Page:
The names–Andrew, Katrina, Sandy–are reminders of the devastating storms that hit U.S. shores every few years, claiming lives and causing billions in damage. But in many coastal cities, they can also serve as lessons in the crucial effort to guard against the increasing threat of climate change.
New Orleans finally made a long overdue investment in its flooding defenses after Katrina hit in 2005. The result is a new $15 billion, 130-mile levee system that allows the city to close 220-ton gates along waterways and pump water from the sewage system.
In New York City, after Sandy paralyzed the nation’s economic capital, officials approved a project known as the Big U to protect the southern half of Manhattan. The barrier serves as a sea wall, keeping water out of the city during storms, but its integrated, parklike design will also enhance the urban environment. The critical defense system has secured more than $500 million to begin construction in 2018–but much more will be needed to finish.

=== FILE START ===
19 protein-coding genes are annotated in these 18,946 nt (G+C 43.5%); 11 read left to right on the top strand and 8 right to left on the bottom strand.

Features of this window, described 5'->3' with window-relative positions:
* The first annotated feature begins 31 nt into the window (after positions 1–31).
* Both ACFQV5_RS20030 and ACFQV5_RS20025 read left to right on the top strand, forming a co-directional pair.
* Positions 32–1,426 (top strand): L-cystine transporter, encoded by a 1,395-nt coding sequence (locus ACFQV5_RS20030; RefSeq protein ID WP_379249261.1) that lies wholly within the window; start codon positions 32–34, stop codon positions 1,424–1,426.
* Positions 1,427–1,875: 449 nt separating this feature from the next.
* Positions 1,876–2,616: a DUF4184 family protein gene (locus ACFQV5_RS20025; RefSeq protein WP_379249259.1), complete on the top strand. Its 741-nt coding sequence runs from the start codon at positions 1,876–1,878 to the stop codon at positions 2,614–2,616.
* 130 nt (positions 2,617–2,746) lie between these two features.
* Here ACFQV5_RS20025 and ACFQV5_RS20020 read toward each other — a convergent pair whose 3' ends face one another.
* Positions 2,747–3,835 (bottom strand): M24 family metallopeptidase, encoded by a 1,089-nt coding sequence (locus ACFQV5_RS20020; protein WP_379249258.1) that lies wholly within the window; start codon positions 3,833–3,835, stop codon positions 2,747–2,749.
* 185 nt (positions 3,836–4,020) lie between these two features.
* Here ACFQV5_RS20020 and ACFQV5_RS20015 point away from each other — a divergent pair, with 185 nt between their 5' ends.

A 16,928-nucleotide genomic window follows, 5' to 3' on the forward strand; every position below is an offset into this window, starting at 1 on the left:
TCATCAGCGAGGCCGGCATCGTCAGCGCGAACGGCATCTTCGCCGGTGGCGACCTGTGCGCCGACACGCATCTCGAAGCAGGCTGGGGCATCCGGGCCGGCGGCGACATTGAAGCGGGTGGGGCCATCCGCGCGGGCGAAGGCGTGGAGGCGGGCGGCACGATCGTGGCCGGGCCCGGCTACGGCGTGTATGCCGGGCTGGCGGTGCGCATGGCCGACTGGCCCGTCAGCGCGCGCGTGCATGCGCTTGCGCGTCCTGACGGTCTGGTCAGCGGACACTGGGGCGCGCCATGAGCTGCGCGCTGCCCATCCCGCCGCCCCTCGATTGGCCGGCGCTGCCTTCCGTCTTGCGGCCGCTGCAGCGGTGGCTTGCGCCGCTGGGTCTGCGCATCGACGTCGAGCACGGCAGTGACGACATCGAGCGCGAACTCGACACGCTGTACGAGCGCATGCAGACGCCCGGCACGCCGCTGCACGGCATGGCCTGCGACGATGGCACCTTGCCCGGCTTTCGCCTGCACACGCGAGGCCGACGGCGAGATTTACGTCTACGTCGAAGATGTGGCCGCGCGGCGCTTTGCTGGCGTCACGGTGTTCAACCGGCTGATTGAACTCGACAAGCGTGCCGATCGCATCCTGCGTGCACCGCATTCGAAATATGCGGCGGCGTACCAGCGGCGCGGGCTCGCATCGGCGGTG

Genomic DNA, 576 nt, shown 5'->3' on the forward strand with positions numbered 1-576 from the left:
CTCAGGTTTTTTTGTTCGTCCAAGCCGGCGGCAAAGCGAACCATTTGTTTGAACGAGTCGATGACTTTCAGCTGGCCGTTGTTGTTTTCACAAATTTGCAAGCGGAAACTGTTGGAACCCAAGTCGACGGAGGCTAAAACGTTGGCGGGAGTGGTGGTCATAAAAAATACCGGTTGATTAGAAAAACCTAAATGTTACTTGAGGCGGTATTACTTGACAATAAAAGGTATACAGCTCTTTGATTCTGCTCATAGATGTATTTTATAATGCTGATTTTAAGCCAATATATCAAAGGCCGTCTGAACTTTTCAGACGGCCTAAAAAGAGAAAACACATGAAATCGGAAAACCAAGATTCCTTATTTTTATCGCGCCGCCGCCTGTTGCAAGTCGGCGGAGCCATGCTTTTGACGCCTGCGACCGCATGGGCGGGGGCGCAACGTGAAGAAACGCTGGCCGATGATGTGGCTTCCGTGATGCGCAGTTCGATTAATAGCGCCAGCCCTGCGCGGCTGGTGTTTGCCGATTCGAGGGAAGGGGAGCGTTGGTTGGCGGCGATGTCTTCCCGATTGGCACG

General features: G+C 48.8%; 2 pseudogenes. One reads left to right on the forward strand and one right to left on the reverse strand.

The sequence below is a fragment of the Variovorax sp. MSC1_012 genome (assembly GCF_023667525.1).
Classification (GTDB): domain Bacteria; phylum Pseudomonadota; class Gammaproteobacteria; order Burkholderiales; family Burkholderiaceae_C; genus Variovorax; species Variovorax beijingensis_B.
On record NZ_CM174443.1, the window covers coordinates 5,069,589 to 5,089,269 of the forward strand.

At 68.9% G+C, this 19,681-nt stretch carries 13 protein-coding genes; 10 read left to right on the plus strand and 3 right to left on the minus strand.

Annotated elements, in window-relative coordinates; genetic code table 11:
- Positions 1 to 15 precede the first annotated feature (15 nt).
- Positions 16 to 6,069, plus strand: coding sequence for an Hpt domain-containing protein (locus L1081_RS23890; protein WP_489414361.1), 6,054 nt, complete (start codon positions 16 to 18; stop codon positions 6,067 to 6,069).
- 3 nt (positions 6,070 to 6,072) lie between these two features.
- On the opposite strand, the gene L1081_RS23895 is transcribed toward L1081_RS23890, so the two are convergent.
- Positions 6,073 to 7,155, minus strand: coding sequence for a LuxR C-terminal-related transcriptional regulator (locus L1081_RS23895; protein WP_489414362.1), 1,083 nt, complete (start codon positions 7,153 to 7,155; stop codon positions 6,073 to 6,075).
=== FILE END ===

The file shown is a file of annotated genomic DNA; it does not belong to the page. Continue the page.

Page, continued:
Up the coast in Boston, officials are considering a more straightforward barrier that could close off the city from dangerous swells in the wide Massachusetts Bay.
A wall would be futile in Miami, which rests on porous limestone and is filled with high-rise towers built at water’s edge. In any given year, there’s an approximately 1-in-125 chance that Miami will face a storm that causes at least $15 billion in damage. By 2100, the chances will grow to 1 in 30.
The solution in South Florida may require a wholesale rethinking of the region’s urban planning. Buildings need to be built on higher ground, systems relocated and some places abandoned entirely. It’s a strategic approach that requires reconciling current needs with future risks–and could serve as a long-term planning template for the rest of the nation.
This appears in the April 10, 2017 issue of TIME.